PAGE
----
Industry in Perspective – Education

    Area educators discuss the state of education in New Jersey. Various superintendents, principals, and professors share their perspectives on what today’s education professional needs in order to succeed both in and out of the classroom.

    Group photo of faculty talking to each other  

    A member of the School of Science advisory council, Aleta Ricciardi, program director at the National Science Foundation, said she volunteers her time to the University because she enjoys making a difference in the lives of young people. “The more I think about it,” she said, “I realize I see myself as a bridge between the applied and rapidly-changing realm of computing, software, and communications technologies that are changing our lives and the fundamental mathematical and scientific principles on which they are based. Universities and their curricula are hard pressed to keep pace with these changes, so I like to think I can provide useful comments on where industry is going (from jobs and skill sets needed, to technology directions) with a lens, or understanding, of the Monmouth University academic mission.

    “Of course, there is also the very selfish pleasure I get from being around smart, curious, dedicated faculty and students,” Ricciardi said. “If I had no financial constraints myself, I would be an eternal student of just about every subject imaginable—from Assyrian history to zoology.”

    For Mary Brennan, former dean of the School of Education and a specialist professor, advisory councils provide a type of currency. She said they offer a channel of relevancy and realism in relation to “best practice” advice.

    “Our advisory councils, which include superintendents, principals, and other education administrators, offer insights and share information based on their experiences in the world of education,” Brennan said. “This information, in turn, gives administrators and faculty of the School of Education the basis to make curriculum decisions, revise curriculum, and develop new programs. The School of Education’s partnering with the districts represented in our advisory councils prepares our students for the future by allowing them to fulfill early field and student teaching requirements in these district classrooms.”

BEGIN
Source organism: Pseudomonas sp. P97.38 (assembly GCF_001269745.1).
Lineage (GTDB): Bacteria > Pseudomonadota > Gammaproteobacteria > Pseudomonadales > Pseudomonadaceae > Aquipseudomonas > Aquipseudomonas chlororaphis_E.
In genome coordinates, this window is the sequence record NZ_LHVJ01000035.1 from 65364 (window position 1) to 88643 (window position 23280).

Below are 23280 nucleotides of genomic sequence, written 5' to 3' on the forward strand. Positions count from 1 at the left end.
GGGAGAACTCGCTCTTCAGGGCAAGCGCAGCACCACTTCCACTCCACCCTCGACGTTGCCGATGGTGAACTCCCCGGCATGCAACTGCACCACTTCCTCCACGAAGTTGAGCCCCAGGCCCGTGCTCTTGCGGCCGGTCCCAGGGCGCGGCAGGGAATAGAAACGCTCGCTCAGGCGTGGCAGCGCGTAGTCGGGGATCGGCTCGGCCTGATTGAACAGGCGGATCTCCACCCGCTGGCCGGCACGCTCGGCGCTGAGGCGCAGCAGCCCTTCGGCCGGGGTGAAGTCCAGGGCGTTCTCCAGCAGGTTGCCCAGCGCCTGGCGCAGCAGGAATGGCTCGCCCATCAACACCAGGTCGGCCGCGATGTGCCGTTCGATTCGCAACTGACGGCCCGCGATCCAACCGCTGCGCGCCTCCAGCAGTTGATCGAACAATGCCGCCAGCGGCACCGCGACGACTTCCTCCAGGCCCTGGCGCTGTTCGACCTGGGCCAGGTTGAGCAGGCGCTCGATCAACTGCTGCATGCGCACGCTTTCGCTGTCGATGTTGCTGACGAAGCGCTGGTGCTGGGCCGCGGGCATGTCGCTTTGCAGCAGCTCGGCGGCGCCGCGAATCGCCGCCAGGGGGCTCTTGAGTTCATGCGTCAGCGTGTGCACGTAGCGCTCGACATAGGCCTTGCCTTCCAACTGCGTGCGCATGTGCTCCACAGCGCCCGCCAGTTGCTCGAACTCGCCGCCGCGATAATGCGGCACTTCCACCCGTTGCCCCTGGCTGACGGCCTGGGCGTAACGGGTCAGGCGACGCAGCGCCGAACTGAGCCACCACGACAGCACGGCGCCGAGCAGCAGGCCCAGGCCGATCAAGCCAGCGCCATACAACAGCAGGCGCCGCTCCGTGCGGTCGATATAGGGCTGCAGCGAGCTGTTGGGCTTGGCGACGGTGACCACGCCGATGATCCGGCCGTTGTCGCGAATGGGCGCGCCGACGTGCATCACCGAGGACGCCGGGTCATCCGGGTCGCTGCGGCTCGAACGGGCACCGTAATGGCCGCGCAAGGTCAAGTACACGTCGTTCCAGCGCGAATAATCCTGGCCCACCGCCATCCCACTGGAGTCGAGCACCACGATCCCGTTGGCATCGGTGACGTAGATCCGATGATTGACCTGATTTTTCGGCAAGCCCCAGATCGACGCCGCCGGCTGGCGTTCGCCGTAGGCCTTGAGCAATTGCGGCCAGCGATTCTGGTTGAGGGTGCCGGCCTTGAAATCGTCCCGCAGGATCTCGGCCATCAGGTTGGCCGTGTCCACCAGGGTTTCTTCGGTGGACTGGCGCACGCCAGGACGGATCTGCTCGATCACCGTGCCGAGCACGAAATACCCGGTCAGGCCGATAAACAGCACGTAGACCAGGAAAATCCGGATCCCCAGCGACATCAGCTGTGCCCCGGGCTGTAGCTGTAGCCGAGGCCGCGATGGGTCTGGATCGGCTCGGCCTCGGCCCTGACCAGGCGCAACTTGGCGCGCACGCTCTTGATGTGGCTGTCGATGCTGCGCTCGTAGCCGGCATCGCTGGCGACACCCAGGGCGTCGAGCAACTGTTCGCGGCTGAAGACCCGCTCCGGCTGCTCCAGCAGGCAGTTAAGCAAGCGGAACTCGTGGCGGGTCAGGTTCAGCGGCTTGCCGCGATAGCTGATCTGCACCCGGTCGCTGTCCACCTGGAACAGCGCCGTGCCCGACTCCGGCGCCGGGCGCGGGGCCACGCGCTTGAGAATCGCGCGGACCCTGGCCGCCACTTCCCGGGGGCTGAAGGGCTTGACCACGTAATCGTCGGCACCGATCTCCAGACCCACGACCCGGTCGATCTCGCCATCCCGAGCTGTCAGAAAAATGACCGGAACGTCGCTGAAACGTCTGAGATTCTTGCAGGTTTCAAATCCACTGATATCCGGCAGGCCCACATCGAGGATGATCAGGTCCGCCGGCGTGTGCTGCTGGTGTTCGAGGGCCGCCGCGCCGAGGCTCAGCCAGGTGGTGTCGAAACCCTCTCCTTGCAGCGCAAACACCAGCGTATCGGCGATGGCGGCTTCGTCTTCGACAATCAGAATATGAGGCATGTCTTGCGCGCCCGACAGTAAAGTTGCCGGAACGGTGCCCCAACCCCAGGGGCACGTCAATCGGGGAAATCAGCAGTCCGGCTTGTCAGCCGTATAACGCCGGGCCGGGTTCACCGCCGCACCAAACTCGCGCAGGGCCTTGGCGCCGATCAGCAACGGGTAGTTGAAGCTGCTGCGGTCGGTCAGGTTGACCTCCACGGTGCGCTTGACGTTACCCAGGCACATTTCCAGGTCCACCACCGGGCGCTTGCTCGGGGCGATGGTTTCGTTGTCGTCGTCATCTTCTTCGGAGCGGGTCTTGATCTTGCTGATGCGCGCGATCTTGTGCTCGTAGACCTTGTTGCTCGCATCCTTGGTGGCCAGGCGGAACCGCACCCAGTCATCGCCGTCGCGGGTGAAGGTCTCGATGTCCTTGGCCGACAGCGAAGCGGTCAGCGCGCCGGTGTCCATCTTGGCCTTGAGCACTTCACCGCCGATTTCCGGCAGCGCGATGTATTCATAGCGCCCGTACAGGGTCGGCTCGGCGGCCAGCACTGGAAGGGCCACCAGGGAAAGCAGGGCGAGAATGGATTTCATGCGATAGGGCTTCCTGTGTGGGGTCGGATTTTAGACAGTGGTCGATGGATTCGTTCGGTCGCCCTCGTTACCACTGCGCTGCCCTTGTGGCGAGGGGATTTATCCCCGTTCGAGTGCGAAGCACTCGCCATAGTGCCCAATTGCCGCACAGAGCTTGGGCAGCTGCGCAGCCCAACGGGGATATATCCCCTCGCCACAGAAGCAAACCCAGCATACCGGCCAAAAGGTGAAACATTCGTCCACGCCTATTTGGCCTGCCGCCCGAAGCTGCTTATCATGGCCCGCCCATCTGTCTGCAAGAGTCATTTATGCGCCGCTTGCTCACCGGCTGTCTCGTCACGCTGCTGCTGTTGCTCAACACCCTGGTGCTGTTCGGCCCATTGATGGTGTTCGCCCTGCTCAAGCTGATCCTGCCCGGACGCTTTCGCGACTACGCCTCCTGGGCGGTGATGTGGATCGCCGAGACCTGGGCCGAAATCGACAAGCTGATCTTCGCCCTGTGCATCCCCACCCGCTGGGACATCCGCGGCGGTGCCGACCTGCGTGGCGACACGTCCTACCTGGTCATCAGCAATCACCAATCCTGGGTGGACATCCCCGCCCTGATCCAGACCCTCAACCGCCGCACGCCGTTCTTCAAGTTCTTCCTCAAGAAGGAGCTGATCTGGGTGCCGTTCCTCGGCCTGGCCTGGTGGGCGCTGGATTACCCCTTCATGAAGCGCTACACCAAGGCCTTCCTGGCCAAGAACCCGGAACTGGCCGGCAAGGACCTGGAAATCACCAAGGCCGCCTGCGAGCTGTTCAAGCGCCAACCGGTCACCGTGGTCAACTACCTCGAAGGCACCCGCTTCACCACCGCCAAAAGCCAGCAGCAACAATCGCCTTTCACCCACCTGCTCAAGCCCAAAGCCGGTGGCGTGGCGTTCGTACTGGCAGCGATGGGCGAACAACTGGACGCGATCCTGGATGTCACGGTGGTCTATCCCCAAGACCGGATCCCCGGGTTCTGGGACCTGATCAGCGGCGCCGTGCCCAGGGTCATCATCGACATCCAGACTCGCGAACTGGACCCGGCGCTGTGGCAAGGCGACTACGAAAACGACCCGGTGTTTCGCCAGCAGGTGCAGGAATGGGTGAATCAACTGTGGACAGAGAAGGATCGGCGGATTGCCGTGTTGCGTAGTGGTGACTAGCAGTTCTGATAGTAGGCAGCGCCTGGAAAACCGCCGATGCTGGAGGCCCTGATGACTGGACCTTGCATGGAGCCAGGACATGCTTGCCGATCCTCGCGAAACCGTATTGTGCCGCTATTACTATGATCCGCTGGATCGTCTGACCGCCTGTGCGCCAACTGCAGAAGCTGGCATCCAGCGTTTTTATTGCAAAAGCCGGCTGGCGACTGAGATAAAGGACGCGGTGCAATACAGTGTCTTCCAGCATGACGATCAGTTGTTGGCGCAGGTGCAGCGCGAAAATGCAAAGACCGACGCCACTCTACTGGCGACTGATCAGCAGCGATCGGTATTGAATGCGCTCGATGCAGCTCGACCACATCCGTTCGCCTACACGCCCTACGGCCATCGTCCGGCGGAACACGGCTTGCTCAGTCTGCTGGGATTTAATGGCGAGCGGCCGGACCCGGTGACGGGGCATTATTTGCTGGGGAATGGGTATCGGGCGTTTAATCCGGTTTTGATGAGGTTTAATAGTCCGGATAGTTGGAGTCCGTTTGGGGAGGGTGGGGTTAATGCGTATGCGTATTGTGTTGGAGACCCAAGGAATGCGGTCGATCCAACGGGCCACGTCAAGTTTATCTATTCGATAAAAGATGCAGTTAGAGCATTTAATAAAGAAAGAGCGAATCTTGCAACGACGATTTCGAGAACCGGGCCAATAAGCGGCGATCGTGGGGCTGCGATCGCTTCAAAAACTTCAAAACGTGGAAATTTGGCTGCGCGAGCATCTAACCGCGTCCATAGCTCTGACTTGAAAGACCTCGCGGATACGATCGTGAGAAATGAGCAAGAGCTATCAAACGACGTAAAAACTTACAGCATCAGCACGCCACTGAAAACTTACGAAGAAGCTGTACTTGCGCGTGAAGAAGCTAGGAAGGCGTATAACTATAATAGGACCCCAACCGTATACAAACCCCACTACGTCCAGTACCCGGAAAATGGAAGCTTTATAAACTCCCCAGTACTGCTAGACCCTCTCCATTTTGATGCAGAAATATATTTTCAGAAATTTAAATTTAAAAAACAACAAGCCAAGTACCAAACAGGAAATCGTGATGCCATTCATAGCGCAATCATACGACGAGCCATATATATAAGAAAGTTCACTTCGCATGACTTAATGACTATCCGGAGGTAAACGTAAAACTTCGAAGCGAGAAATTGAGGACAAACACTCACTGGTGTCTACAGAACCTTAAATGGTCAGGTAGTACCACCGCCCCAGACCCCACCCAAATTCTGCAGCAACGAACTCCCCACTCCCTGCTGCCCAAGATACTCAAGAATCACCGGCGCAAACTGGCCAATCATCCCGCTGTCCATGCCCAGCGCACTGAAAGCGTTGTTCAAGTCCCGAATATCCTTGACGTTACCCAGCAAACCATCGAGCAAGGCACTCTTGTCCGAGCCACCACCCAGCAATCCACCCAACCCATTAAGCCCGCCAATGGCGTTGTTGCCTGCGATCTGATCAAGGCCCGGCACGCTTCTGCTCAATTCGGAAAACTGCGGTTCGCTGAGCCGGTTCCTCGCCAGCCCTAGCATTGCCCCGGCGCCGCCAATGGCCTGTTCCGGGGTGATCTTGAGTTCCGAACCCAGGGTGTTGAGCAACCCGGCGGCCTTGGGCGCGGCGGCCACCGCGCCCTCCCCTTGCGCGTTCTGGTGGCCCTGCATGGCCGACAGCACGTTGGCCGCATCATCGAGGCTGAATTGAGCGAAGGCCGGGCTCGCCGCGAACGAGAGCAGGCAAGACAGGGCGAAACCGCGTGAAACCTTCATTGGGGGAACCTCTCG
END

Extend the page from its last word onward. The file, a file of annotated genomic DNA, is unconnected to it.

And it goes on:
And while each school of the University has forged varied but equally positive affiliations with industry leaders who offer guidance, support, and insight, council members themselves gain from the experience of being active and involved in the University’s ongoing evolution and transformation.

    A member of the University’s Honors School Advisory Council, Michael Maggiore ’08, finance major and Honors School graduate, said, “I wanted to join an advisory council because philanthropy, mentoring, and supporting education are all critical elements of my life.

    “Having the opportunity to contribute in this way to Monmouth is important because I am grateful for the foundation the University provided me in launching my career,” said Maggiore, regional vice president for AXA Advisors. “I find it is worthwhile to share with students how I have been able to leverage my education to accelerate my success.”

    Career Roundtable

    Students have the opportunity to explore their options for after graduation and gain a preview of life after Monmouth University. Successful alumni and friends of the University are invited to share their experiences, give advice on how to succeed in the marketplace, and attend a reception to network with students and faculty after the event.

    School of Science

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    Real World Experience

    By their senior year, 77% of Monmouth students have completed a practicum, internship, co-op, or similar "real world experience;” only 49% of seniors at comparable institutions have done this. (National Survey of Student Engagement)

    Student working at reception desk  
    Advisory Councils